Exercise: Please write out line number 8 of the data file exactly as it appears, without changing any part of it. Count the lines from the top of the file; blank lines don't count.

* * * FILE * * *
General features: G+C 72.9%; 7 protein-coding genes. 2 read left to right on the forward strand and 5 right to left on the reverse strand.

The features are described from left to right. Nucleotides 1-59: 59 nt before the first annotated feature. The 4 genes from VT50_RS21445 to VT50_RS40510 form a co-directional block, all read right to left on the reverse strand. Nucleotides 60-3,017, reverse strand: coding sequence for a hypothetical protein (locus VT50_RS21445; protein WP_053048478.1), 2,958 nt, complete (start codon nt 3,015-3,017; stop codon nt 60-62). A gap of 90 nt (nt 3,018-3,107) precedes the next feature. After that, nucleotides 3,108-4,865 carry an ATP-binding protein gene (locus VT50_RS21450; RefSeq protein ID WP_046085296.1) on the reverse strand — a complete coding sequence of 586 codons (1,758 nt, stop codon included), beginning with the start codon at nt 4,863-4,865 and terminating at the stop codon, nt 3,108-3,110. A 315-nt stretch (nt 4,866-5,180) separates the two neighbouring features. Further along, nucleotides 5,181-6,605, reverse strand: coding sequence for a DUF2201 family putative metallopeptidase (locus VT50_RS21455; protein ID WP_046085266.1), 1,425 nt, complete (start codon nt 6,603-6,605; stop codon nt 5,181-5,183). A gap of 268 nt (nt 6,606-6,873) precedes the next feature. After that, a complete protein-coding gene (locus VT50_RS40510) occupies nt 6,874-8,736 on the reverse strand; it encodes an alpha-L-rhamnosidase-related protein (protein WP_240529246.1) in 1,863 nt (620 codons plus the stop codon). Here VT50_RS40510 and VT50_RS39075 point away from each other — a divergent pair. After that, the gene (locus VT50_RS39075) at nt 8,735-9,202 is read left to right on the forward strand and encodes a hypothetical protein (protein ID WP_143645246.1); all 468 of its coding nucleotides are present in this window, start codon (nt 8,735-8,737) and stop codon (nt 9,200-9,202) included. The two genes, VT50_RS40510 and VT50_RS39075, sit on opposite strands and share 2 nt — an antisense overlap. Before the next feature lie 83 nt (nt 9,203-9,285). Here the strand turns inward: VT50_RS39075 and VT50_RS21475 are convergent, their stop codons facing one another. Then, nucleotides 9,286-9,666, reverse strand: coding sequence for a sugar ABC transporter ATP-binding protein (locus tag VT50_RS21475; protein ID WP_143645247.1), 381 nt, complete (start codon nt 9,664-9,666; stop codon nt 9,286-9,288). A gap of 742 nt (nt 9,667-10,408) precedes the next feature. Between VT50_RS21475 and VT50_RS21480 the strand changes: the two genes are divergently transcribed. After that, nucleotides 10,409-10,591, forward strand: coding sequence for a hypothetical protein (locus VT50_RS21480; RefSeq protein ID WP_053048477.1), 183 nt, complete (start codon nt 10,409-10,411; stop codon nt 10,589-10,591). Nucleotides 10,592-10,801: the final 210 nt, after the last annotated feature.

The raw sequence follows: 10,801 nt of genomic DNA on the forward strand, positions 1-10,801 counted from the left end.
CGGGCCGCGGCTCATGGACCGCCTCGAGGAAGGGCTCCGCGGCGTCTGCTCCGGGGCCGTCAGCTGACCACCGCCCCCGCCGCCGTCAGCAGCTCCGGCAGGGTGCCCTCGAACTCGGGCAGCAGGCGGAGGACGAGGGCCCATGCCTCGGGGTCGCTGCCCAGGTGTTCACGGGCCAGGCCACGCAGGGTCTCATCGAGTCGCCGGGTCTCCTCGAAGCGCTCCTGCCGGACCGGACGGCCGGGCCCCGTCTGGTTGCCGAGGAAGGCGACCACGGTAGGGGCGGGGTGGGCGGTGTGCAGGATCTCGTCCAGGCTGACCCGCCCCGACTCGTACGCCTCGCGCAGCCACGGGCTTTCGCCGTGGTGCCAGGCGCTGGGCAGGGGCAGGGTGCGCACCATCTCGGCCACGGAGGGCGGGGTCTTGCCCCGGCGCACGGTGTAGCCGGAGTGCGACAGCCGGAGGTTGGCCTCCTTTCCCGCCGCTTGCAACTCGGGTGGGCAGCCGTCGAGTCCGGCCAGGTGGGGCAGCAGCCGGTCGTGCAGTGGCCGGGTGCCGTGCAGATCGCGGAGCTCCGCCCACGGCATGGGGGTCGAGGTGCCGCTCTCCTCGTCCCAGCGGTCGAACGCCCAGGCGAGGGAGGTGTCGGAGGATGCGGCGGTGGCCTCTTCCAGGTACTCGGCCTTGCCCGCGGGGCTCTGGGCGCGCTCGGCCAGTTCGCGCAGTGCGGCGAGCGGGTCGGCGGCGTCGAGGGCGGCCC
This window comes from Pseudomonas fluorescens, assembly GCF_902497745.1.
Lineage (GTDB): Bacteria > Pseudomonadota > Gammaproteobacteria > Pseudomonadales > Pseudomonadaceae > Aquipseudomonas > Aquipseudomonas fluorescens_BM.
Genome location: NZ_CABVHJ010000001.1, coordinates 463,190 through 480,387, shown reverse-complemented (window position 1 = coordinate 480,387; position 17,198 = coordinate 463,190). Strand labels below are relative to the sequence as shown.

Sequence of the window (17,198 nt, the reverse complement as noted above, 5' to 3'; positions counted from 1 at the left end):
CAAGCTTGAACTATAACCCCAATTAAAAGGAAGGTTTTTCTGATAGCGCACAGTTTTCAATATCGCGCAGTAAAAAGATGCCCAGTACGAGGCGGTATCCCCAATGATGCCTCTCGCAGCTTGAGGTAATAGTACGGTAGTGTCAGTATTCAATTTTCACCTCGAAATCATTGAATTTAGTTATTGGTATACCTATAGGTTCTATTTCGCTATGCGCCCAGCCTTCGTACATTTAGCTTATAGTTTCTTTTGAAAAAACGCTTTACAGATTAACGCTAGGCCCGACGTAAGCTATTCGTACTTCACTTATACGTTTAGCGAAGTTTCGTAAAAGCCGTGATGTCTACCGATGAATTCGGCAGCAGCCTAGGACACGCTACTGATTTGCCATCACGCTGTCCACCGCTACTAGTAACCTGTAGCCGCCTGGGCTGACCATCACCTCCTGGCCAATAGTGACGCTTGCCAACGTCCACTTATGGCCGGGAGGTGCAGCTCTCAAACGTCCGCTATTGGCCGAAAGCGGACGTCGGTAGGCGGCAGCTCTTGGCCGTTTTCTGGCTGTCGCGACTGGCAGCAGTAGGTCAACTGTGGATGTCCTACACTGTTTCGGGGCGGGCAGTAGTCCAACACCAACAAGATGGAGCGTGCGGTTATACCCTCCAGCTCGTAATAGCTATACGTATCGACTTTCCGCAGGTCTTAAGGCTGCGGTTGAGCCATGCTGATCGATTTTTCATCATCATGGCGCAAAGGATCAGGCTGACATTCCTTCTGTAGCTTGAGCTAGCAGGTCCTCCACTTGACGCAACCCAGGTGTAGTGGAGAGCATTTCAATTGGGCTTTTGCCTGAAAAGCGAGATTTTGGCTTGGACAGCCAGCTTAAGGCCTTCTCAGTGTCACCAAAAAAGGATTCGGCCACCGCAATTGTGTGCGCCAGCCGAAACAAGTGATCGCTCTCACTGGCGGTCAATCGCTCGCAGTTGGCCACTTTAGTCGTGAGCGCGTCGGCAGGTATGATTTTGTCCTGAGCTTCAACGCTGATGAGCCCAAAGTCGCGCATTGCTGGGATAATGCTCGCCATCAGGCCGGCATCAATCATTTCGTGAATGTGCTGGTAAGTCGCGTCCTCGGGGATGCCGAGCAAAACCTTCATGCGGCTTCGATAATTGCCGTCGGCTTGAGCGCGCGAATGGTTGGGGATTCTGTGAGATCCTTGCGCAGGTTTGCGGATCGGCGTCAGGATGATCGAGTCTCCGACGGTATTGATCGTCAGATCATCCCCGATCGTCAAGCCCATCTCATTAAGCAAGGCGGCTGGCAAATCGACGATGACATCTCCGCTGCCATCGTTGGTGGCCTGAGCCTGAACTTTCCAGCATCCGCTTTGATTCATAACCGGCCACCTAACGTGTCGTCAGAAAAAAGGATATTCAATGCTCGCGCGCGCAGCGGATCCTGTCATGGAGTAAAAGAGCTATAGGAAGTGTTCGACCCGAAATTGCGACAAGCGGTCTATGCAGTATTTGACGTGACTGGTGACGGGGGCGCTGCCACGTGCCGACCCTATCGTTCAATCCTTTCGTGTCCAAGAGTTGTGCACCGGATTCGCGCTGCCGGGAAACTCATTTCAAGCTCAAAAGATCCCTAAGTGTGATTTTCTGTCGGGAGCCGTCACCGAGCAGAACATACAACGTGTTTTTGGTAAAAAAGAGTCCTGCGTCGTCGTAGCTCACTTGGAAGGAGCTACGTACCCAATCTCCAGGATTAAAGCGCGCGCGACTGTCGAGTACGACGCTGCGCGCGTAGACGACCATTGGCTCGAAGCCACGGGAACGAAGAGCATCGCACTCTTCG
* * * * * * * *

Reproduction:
Sequence of the window (17,198 nt, the reverse complement as noted above, 5' to 3'; positions counted from 1 at the left end):